The brain actively works to forget trivial information, two University of Toronto researchers report in a review paper published in the current issue of the journal Cell.
The scientists propose that the goal of memory is to guide and contribute to intelligent decision-making by holding onto only valuable information.
“It’s important that the brain forgets irrelevant details and instead focuses on the stuff that’s going to help make decisions in the real world,” co-author Blake Richards said,
To analyze the nature of memory, the team reviewed scientific literature on remembering, known as persistence, and newer research on forgetting, or transience.
A recent surge in research into brain mechanisms that promote transience shows that forgetting is just as important as remembering for our memory system.
“We find plenty of evidence from recent research that there are mechanisms that promote memory loss, and that these are distinct from those involved in storing information,” co-author Paul Frankland said.
One such mechanism is the weakening or elimination of synaptic connections between neurons in which memories are stored. Another process, supported by evidence from Frankland’s lab, is the generation of new neurons from stem cells. As these neurons integrate into the hippocampus, a component of the brain that is associated with memories, the new connections overwrite memories stored in hippocampal circuits, making them harder to access.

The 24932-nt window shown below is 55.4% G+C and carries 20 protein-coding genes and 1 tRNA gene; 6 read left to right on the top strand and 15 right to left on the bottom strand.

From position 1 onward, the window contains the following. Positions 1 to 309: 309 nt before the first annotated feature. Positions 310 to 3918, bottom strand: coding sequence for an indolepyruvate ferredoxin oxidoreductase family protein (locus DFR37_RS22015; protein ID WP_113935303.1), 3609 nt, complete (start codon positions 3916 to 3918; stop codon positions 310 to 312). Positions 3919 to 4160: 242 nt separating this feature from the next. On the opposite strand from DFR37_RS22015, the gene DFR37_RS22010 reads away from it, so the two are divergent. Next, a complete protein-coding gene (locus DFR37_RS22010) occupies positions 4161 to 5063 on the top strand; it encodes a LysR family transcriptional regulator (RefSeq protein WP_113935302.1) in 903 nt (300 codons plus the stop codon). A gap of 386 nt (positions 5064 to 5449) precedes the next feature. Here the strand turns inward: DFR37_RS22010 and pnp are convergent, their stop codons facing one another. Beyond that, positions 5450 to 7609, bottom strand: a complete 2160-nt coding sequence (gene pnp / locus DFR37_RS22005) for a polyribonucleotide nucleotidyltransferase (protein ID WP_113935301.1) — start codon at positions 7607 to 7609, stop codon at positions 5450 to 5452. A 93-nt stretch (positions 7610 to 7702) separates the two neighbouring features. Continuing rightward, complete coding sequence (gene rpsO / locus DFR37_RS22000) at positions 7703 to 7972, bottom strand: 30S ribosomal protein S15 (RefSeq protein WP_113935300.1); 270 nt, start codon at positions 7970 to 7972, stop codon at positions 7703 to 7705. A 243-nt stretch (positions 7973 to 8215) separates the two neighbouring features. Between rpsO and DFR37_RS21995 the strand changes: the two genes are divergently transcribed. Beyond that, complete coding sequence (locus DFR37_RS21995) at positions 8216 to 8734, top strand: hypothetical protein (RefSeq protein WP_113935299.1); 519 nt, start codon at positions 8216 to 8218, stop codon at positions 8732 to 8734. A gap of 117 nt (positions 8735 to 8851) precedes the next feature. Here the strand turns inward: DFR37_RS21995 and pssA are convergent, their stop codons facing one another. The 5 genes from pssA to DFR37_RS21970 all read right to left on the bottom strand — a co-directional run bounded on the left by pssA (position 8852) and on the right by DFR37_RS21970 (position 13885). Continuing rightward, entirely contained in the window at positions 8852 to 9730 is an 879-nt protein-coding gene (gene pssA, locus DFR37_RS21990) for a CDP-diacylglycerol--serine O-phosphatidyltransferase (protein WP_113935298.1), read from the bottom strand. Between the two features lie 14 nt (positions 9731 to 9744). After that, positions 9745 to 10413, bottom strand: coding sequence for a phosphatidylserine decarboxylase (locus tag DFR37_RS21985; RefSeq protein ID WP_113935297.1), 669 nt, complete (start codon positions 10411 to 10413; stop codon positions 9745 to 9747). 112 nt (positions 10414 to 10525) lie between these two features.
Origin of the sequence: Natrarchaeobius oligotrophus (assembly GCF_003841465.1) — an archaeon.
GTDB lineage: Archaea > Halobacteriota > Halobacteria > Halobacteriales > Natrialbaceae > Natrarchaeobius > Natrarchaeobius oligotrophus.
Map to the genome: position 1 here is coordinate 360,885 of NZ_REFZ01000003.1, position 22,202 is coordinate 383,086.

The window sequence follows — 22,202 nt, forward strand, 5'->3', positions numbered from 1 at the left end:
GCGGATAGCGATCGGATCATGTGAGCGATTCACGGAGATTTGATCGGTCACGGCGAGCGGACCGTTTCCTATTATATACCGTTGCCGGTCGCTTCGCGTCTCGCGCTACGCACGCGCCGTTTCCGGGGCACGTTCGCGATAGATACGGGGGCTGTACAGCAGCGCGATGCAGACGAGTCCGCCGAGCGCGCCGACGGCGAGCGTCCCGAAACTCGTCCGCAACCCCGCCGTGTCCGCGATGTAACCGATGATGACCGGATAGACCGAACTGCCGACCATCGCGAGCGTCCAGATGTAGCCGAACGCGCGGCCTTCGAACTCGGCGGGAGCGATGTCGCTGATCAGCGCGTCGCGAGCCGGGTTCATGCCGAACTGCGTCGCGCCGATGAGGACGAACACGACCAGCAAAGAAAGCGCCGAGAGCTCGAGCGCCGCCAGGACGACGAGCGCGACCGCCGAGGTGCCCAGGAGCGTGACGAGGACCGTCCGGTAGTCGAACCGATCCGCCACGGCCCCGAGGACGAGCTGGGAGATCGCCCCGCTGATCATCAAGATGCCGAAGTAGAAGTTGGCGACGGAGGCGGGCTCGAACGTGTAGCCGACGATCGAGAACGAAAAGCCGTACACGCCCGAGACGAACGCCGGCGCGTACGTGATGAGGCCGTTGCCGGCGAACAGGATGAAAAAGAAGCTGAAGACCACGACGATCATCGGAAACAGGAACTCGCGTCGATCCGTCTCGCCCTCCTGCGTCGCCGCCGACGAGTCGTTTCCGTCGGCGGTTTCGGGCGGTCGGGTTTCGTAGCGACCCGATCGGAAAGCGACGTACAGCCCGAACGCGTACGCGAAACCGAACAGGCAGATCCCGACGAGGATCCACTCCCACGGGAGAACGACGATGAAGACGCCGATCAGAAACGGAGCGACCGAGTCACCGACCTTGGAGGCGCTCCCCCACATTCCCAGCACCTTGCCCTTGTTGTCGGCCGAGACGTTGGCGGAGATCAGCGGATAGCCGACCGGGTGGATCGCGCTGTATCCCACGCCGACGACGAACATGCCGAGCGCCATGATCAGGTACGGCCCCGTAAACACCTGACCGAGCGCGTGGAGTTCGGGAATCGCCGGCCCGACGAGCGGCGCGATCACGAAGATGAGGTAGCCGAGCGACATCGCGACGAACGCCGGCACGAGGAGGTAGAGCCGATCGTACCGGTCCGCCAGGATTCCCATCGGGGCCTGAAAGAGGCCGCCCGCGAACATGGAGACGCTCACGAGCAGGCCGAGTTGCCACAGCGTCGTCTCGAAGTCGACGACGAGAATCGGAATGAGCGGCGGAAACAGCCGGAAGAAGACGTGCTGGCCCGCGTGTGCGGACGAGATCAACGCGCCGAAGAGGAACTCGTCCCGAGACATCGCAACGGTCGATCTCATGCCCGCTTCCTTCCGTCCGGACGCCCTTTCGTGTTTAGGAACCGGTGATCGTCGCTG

Richards, whose research applies artificial intelligence theories to understanding the brain, reviewed principles of learning from AI for insight. Using these principles, the team framed an argument that the relationship between forgetting and remembering in the brain allows us to make decisions based on valuable and updated memories, which it does in two ways.
First, forgetting allows us to adapt to new situations by deleting outdated and possibly misleading information that is no longer relevant as we maneuver through changing environments.
“If you’re trying to navigate the world and your brain is constantly bringing up multiple conflicting memories, that makes it harder for you to make an informed decision,” Richards said.
The second way forgetting supports decision-making is by allowing us to generalize past events to new ones. This principle is called regularization in AI, and it works by creating basic computer models that prioritize key information while eliminating specific details.
Memories in the brain work in a similar way. By remembering only the gist of an encounter as opposed to every minor detail, we create simple memories that are more effective for processing new experiences.
These mechanisms are also affected by the nature of our environment.
“One of the things that distinguishes an environment where you’re going to want to remember stuff versus an environment where you want to forget stuff is this question of how consistent the environment is and how likely things are to come back into your life,” Richards said.